RE, I got a little teary eyed watching this. Professor Zhao's argument that the individual must be respected and that individual interest and passion in learning ought to be valued is dead-on with Montessori pedagogy. Even his thoughts on discipline are similar to Montessori. I wish more people would make this connection.
well my evil computer refuses to allow me to watch this except in skips and jumps, but the first 5 minutes were pretty cool. I like what he said about authoritarian education.
Send this to Arne Duncan.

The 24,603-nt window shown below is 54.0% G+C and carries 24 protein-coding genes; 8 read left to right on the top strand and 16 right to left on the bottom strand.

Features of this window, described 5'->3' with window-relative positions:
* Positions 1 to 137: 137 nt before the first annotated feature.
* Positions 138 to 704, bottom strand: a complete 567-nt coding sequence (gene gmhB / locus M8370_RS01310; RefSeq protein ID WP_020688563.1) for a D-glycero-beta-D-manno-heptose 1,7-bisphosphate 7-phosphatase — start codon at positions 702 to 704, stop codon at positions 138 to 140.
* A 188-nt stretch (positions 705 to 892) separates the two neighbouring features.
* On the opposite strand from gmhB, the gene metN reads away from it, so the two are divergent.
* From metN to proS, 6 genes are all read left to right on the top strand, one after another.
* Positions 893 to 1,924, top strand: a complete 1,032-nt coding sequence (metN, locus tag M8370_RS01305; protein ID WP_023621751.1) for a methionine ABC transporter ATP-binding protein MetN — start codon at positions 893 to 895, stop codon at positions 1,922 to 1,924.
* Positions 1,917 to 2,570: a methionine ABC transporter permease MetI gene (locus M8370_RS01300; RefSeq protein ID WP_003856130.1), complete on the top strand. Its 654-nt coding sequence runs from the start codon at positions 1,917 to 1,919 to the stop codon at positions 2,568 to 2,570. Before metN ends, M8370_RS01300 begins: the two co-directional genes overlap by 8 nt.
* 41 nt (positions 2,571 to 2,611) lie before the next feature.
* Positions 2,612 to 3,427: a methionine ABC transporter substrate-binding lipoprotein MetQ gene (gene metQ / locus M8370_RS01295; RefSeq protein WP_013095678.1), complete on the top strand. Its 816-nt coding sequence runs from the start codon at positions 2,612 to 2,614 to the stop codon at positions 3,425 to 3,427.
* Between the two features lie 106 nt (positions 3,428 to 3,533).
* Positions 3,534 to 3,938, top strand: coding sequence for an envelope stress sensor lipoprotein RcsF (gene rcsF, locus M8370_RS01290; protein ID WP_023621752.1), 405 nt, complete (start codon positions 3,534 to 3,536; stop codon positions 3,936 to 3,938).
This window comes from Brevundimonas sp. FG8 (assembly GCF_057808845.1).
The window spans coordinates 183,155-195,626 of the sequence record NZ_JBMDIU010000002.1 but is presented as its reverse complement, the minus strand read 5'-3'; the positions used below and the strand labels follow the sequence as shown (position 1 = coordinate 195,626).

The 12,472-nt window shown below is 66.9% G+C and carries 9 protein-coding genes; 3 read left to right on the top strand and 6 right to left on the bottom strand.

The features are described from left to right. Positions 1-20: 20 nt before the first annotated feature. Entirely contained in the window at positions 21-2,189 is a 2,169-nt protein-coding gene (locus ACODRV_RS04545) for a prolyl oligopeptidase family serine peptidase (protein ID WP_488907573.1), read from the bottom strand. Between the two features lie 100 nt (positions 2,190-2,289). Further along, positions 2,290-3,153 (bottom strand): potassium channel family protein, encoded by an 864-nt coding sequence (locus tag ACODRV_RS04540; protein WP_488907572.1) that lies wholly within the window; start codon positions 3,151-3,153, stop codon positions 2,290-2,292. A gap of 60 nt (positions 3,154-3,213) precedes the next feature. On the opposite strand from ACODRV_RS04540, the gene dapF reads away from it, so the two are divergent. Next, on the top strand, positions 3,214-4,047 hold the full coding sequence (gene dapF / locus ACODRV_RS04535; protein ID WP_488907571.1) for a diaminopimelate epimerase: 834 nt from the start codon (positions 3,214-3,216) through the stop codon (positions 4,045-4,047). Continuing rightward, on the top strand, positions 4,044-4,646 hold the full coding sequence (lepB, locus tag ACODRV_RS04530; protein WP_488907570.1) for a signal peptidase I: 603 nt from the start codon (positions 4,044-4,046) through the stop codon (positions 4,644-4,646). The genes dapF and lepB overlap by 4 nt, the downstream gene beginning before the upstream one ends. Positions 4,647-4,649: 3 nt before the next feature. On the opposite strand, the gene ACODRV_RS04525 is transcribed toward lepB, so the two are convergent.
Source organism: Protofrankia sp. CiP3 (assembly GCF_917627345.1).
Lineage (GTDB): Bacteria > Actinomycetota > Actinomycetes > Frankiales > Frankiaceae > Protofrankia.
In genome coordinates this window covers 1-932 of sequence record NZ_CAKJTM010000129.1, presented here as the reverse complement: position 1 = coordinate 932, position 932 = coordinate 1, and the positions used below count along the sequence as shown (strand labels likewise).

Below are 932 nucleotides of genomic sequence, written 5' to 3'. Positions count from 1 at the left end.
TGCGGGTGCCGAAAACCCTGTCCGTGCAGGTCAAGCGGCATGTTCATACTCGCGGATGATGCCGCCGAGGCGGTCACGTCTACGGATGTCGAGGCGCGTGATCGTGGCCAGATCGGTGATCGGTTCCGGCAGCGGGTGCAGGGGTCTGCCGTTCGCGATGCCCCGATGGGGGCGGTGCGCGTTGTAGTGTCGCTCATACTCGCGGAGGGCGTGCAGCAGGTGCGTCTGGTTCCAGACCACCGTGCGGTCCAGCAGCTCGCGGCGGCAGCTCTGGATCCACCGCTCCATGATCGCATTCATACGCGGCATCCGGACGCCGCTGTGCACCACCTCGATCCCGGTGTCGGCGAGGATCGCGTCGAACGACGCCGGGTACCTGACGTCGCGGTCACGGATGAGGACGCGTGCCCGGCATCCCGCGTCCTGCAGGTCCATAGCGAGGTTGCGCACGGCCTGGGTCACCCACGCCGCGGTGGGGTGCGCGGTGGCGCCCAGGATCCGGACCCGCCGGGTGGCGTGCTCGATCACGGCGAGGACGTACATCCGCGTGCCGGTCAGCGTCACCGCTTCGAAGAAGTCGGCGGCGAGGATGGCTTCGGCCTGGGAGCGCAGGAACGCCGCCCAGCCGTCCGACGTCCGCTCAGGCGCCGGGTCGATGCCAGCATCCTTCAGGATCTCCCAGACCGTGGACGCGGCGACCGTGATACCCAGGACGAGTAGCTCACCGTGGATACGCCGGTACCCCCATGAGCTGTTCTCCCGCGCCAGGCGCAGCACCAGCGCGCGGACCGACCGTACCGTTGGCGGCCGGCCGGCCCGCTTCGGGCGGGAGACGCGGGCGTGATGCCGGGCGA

I've admired Professor Zhao ever since I read one of his articles in Education Week several years ago. Once I wrote to him and he was kind enough to respond. I told him how I was tempted to buy workbooks for my children when they were young, but decided against it after getting good advice from a woman who raised five brilliant children. The woman advised me to "keep the joy of learning alive" and to do this by "following the interests of your child." I tossed the workbooks and anything else that bored my sons and was thrilled when they graduated from Harvard and Stanford. Professor Zhao told me that he planned to raise his children the same way. (Discovery, enrichment and experiences; not drill and test prep).Perhaps Americans have long had "dumb" fourth graders, but we've long been first in terms of adult accomplishments. Are we about to give that up?